If you do a lot of fishing in water less than 12 feet deep, you should consider a relatively new piece of gear to hit the angling scene: the shallow-water anchor, a rigid post that extends down into the river or lake bottom to hold your boat fast in place.
Why It’s Useful
Simple to mount to your transom, jack plate or a bracket behind the outboard, the shallow-water anchor lets you stop your boat on a dime and hold it in a precise location, regardless of wind, waves or current. Realizing how beneficial shallow-water anchors can be for casting to unsuspecting fish, many skinny-water specialists mount one on each side of their transom, giving them the ultimate in precise, quiet boat control. Say goodbye to futzing around with unwieldy anchors and ropes.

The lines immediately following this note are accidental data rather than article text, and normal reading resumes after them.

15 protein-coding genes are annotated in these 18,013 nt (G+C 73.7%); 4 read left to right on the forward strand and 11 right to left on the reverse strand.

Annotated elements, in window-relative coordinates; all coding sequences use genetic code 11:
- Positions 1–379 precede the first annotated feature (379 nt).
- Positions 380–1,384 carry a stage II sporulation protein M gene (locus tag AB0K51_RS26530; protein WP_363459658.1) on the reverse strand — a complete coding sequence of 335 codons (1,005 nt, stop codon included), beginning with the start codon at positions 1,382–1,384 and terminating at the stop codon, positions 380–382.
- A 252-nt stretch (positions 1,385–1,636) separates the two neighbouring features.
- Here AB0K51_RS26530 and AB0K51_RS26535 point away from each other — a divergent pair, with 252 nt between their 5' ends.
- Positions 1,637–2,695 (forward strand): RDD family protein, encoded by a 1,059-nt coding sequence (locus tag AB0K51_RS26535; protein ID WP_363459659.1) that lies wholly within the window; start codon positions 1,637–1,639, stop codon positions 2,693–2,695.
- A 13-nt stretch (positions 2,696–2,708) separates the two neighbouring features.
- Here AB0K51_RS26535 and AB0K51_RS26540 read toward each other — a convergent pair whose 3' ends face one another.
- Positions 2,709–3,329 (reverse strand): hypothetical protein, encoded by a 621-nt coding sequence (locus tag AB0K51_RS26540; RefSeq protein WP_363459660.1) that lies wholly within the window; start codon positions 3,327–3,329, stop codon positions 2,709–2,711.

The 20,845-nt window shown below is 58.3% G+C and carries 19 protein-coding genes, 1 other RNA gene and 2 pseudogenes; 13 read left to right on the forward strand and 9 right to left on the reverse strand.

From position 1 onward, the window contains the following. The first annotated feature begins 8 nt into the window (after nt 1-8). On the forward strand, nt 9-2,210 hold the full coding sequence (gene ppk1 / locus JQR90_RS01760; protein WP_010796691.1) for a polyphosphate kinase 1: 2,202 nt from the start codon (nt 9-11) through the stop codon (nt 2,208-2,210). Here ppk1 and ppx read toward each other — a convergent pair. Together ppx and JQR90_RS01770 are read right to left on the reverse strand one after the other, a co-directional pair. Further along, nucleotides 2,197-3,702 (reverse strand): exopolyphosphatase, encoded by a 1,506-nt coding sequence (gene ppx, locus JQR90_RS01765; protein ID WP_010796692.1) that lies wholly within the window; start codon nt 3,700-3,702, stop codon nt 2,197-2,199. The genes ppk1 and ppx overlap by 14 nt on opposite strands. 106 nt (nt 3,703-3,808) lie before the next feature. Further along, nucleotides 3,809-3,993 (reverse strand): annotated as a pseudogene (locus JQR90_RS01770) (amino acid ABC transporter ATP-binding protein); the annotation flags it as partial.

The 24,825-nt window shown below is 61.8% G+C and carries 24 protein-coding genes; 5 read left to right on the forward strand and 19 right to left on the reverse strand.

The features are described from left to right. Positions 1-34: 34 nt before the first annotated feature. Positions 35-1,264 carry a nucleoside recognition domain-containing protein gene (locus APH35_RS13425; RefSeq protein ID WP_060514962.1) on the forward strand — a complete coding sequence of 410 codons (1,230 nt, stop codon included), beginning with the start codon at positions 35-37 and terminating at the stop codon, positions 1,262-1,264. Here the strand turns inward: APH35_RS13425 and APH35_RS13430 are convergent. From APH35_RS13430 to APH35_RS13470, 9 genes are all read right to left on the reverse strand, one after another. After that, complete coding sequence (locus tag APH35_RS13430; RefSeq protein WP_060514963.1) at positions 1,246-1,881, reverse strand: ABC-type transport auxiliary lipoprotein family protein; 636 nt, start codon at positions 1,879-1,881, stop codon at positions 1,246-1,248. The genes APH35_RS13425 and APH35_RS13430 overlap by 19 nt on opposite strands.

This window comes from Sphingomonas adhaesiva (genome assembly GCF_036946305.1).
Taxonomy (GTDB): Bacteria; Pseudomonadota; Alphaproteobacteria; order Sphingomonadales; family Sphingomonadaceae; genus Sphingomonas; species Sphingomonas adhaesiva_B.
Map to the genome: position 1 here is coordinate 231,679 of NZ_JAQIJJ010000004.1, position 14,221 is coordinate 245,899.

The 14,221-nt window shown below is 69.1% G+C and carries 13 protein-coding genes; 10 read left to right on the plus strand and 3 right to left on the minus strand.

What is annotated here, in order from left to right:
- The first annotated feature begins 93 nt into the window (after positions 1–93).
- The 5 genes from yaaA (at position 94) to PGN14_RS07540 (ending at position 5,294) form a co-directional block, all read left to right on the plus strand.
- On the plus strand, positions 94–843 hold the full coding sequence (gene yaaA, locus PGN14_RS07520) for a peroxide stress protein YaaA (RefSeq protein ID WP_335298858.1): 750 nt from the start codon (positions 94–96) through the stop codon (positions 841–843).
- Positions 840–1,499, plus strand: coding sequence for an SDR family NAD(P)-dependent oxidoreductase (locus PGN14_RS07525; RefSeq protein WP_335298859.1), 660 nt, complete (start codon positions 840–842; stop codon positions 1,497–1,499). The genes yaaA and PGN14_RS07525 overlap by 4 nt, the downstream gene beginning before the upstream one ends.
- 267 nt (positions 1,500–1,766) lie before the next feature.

How It Works
The two most popular brands are the Power Pole, which uses hydraulic pressure to lift up and down, and the MinnKota Talon, which relies on an electromechanical system to drive a spike into the bottom. Both types can be controlled wirelessly via a footpad or remote fob, so you can quietly drop or raise them from anywhere in the boat. There are several different models designed for depths between four and 12 feet; features include alarms to remind you the spike is still down when you start to move the boat, and a rough-water mode that repeats the initial drive sequence at three 10-second intervals to ensure you’ve locked the boat in place when conditions get nasty. Sure beats hauling on ropes.